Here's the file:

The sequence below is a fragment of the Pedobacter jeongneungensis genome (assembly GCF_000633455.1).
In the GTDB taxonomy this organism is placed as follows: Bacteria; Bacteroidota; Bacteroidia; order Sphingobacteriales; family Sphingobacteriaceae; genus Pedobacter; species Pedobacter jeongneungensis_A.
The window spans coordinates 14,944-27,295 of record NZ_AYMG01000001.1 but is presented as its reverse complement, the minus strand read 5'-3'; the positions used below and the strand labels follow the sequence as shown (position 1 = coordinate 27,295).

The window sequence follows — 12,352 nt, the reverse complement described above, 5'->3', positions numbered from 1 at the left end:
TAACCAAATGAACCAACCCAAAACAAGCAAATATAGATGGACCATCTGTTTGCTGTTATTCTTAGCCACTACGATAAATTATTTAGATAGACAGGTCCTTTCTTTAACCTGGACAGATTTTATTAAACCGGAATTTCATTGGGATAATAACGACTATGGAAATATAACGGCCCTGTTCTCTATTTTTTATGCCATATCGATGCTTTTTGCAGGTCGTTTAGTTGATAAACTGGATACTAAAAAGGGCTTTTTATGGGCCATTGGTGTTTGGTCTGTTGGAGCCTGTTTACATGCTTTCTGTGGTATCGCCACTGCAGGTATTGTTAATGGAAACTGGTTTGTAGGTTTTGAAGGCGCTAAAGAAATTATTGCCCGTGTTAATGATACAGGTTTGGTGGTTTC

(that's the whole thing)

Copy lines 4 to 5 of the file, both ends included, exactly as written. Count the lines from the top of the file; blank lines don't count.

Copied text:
The window sequence follows — 12,352 nt, the reverse complement described above, 5'->3', positions numbered from 1 at the left end:
TAACCAAATGAACCAACCCAAAACAAGCAAATATAGATGGACCATCTGTTTGCTGTTATTCTTAGCCACTACGATAAATTATTTAGATAGACAGGTCCTTTCTTTAACCTGGACAGATTTTATTAAACCGGAATTTCATTGGGATAATAACGACTATGGAAATATAACGGCCCTGTTCTCTATTTTTTATGCCATATCGATGCTTTTTGCAGGTCGTTTAGTTGATAAACTGGATACTAAAAAGGGCTTTTTATGGGCCATTGGTGTTTGGTCTGTTGGAGCCTGTTTACATGCTTTCTGTGGTATCGCCACTGCAGGTATTGTTAATGGAAACTGGTTTGTAGGTTTTGAAGGCGCTAAAGAAATTATTGCCCGTGTTAATGATACAGGTTTGGTGGTTTC